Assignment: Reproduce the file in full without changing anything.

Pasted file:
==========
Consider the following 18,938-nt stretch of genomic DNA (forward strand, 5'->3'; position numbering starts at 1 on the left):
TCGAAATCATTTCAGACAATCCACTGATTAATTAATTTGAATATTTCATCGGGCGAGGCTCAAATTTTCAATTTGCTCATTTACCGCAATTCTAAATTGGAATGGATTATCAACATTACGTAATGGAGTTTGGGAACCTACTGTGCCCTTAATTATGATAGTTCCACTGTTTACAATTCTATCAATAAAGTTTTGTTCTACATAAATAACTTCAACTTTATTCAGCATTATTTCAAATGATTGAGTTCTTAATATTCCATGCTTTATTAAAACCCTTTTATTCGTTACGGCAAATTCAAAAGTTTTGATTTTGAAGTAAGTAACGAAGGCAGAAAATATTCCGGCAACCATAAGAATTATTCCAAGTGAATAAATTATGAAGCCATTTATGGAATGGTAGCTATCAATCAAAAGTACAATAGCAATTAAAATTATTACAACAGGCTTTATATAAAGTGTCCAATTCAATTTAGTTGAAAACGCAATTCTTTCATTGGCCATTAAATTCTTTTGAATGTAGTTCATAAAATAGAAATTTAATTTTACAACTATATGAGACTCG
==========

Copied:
Consider the following 18,938-nt stretch of genomic DNA (forward strand, 5'->3'; position numbering starts at 1 on the left):
TCGAAATCATTTCAGACAATCCACTGATTAATTAATTTGAATATTTCATCGGGCGAGGCTCAAATTTTCAATTTGCTCATTTACCGCAATTCTAAATTGGAATGGATTATCAACATTACGTAATGGAGTTTGGGAACCTACTGTGCCCTTAATTATGATAGTTCCACTGTTTACAATTCTATCAATAAAGTTTTGTTCTACATAAATAACTTCAACTTTATTCAGCATTATTTCAAATGATTGAGTTCTTAATATTCCATGCTTTATTAAAACCCTTTTATTCGTTACGGCAAATTCAAAAGTTTTGATTTTGAAGTAAGTAACGAAGGCAGAAAATATTCCGGCAACCATAAGAATTATTCCAAGTGAATAAATTATGAAGCCATTTATGGAATGGTAGCTATCAATCAAAAGTACAATAGCAATTAAAATTATTACAACAGGCTTTATATAAAGTGTCCAATTCAATTTAGTTGAAAACGCAATTCTTTCATTGGCCATTAAATTCTTTTGAATGTAGTTCATAAAATAGAAATTTAATTTTACAACTATATGAGACTCG